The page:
Greece falls again back into recession
Mass protests against new austerity measures turn violent
19 May, 2017
Greece has fallen back into recession for the first time since 2012, official figures from Eurostat show. The country's GDP fell by 0.1% in the Q1 after shrinking by 1.2% in the final quarter of 2016. According to Markit's chief economist Howard Archer, Greece's return to recession was largely due to uncertainty over the bailout. “Encouragingly, agreement between Greece and its lenders on reforms was agreed in early May. With EU creditors now expected to finally sign off on Greece's latest injection of rescue cash, the Commission expects growth to bounce back to 2.6% this year,” he said
The figures came as unions begin two days of protests and strikes against pensions cuts and tax rises insisted on by creditors as the country is still struggling to secure a new bailout from international lenders. Athens hopes the loan payment will be approved by the Eurozone finance ministers at their meeting on 22 May. Greek ferries and news services were disrupted last Tuesday, while a 24-hour general strike last Wednesday further disrupted transport and public services. An anti-austerity rally in Athens last Wednesday evening turned as a general strike halted flights, ferries and public transportation, and thousands joined protest marches across the country. A small group of protesters threw gasoline bombs and fired flares at riot police after peaceful marches involving around 12,000 people ended. Police responded with tear gas. In a separate evening protest, more than 3,000 police, firefighters and coast guards angry at impending pay cuts gathered outside parliament chanting slogans.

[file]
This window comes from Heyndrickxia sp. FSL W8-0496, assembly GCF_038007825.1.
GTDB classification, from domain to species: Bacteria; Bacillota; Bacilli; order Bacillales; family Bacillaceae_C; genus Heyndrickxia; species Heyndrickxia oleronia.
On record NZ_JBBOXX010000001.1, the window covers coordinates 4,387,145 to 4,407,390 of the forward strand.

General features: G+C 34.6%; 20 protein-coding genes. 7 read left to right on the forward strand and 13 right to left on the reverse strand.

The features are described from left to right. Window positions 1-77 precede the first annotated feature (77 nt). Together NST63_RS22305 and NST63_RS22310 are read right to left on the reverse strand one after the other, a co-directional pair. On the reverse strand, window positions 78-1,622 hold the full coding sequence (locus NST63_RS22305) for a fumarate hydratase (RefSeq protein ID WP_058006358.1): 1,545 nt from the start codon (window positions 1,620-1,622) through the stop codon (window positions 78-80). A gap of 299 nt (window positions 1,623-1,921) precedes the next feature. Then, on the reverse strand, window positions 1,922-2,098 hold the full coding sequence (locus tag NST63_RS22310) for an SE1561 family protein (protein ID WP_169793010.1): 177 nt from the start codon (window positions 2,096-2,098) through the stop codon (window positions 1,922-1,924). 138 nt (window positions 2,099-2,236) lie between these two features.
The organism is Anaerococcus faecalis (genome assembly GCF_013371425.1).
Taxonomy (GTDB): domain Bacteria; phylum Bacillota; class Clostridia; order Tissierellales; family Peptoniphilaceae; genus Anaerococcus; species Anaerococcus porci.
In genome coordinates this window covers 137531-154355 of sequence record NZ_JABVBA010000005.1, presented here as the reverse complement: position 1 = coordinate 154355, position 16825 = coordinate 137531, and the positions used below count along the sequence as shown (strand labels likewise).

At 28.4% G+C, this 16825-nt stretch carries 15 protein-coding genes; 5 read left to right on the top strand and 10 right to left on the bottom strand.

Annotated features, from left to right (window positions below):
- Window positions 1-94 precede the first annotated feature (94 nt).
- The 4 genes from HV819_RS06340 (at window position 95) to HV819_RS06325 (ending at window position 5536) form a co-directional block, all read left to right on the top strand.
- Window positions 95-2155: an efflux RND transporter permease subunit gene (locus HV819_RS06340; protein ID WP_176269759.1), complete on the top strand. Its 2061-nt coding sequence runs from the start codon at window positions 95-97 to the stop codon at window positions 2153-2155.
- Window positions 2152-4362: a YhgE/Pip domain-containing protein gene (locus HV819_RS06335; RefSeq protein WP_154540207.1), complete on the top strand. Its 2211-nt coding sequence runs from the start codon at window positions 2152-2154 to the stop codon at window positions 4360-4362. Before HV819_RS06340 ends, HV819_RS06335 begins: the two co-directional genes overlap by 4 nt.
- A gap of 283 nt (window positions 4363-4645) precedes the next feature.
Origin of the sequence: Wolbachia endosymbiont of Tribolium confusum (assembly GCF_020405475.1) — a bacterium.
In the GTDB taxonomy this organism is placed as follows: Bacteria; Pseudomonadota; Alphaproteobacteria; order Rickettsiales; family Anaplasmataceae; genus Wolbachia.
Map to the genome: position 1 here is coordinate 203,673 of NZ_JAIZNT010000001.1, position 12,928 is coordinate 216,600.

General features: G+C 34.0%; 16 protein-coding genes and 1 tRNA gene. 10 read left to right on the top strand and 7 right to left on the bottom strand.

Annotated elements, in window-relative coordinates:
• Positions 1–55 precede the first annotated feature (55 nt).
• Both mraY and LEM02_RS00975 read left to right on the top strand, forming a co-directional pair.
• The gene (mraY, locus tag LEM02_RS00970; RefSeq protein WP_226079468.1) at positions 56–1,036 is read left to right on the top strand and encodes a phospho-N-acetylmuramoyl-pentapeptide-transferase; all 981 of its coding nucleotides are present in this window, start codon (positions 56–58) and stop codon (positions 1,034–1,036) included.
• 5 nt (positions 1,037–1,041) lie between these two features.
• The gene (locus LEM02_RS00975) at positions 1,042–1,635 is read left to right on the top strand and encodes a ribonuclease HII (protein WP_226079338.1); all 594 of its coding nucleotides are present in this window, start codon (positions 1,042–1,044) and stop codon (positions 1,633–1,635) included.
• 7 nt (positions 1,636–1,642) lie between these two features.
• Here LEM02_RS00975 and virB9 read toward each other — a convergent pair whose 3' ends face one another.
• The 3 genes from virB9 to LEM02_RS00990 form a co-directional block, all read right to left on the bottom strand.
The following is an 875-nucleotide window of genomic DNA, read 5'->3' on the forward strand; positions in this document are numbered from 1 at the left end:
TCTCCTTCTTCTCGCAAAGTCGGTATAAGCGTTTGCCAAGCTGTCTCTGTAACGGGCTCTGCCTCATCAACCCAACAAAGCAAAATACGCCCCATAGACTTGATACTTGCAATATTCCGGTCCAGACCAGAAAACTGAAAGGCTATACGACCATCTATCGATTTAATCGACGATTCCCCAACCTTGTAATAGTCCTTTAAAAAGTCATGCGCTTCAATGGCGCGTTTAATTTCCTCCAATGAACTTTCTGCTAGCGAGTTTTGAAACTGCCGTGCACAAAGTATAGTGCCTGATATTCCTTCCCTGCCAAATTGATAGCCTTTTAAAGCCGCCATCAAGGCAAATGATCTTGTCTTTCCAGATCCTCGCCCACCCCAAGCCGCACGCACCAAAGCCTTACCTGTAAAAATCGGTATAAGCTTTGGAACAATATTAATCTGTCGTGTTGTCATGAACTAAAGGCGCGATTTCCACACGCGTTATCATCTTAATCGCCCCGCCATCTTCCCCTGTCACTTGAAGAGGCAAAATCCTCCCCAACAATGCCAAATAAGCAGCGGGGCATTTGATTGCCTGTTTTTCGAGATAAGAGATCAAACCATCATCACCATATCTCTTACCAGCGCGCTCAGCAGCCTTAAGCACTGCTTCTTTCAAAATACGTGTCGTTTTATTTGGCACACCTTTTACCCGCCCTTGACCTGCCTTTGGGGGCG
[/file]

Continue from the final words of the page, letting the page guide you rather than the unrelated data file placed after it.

The protests occurred as lawmakers were set to approve another batch of reforms that will impose years more hardship on austerity-weary Greeks. The new belt-tightening measures that will be imposed beyond the end of Greece's third bailout next year, include pension cuts and tax hikes. The left-led coalition government agreed to the cuts as part of a deal with the country's international creditors to release bailout funds. Unless funds are unlocked, Greece would once more struggle to meet a spike in debt repayments due this summer and face bankruptcy.
In parliament, lawmakers were debating the measures that include additional pension cuts in 2019 and higher income tax from 2020. On the streets of Athens, opinions on the strike diverged. “It doesn't make a difference whether you strike or not. All the measures will pass anyway,” said an Athenian as he walked in the city centre. But another disagreed. “Every strike is a holy thing. If we dismiss it, surely we'll end up getting €300 salaries and €200 pensions,” he said. Unions and the opposition compared the new measures to those of a fourth bailout, but without the corresponding funding from international creditors, while the government rejected the accusation.